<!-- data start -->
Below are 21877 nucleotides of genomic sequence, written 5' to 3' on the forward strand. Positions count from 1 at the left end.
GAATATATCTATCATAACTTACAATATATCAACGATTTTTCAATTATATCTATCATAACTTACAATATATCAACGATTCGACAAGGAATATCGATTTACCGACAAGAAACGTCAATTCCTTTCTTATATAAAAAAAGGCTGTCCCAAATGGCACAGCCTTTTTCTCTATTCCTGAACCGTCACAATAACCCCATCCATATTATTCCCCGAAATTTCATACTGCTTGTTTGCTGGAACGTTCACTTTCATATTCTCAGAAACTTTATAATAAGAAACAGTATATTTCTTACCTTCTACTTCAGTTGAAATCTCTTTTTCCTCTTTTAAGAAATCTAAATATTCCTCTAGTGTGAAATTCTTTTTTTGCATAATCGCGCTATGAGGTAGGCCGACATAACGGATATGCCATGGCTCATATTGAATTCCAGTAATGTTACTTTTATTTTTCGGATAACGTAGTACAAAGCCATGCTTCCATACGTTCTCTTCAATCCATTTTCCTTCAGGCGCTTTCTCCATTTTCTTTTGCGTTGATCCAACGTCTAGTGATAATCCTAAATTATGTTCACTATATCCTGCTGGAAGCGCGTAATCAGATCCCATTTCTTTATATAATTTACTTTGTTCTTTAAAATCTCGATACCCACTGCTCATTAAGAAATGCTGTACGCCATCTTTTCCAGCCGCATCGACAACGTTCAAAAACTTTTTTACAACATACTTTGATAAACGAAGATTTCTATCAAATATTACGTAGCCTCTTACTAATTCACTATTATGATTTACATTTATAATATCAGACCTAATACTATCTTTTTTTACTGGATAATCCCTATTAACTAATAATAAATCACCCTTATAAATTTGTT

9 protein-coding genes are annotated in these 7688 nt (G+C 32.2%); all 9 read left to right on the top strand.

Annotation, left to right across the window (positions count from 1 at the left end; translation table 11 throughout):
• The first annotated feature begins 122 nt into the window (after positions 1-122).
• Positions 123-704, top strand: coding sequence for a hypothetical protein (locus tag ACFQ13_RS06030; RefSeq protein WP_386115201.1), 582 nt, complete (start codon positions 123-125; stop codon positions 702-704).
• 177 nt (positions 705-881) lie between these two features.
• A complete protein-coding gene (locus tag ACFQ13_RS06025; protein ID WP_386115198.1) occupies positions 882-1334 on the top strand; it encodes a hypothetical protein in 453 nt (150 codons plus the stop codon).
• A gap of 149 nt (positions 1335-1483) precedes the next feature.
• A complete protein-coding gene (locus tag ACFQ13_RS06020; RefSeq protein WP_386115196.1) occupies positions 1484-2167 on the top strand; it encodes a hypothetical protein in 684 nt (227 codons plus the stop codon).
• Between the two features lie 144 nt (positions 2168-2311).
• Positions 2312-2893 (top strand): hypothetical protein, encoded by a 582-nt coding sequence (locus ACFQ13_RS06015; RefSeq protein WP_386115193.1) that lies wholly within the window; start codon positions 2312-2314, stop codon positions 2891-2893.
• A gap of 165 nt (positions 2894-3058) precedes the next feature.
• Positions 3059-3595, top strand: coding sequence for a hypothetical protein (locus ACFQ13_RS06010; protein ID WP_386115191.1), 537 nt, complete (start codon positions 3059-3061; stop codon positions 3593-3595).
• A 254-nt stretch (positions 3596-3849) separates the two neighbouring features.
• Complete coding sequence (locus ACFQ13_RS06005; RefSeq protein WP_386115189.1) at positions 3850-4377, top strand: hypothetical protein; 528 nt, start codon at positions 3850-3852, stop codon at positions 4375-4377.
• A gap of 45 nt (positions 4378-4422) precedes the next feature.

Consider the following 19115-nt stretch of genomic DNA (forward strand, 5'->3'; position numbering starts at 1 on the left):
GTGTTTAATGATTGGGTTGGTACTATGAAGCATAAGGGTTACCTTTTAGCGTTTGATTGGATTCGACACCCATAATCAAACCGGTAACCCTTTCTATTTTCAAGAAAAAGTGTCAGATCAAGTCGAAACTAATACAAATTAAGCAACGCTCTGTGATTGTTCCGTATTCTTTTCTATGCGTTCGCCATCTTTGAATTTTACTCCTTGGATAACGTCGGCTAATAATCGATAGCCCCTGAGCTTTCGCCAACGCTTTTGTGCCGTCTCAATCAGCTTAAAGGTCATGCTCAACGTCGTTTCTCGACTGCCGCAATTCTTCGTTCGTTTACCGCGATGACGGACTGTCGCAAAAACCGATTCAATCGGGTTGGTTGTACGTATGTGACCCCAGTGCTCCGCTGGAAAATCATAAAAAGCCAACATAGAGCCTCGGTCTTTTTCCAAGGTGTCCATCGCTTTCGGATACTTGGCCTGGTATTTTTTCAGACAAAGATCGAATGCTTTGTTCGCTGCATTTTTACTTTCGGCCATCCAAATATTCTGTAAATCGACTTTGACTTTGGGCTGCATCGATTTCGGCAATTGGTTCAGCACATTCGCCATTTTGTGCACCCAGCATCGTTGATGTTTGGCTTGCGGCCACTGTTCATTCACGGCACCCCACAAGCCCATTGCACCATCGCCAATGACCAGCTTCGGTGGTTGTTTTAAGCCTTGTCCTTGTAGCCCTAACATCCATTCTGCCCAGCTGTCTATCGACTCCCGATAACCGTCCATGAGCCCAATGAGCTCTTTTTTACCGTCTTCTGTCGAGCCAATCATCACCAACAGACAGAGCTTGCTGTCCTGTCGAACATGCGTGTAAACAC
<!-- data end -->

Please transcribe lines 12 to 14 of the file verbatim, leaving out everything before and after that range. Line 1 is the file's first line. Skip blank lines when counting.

• Positions 2312-2893 (top strand): hypothetical protein, encoded by a 582-nt coding sequence (locus ACFQ13_RS06015; RefSeq protein WP_386115193.1) that lies wholly within the window; start codon positions 2312-2314, stop codon positions 2891-2893.
• A gap of 165 nt (positions 2894-3058) precedes the next feature.
• Positions 3059-3595, top strand: coding sequence for a hypothetical protein (locus ACFQ13_RS06010; protein ID WP_386115191.1), 537 nt, complete (start codon positions 3059-3061; stop codon positions 3593-3595).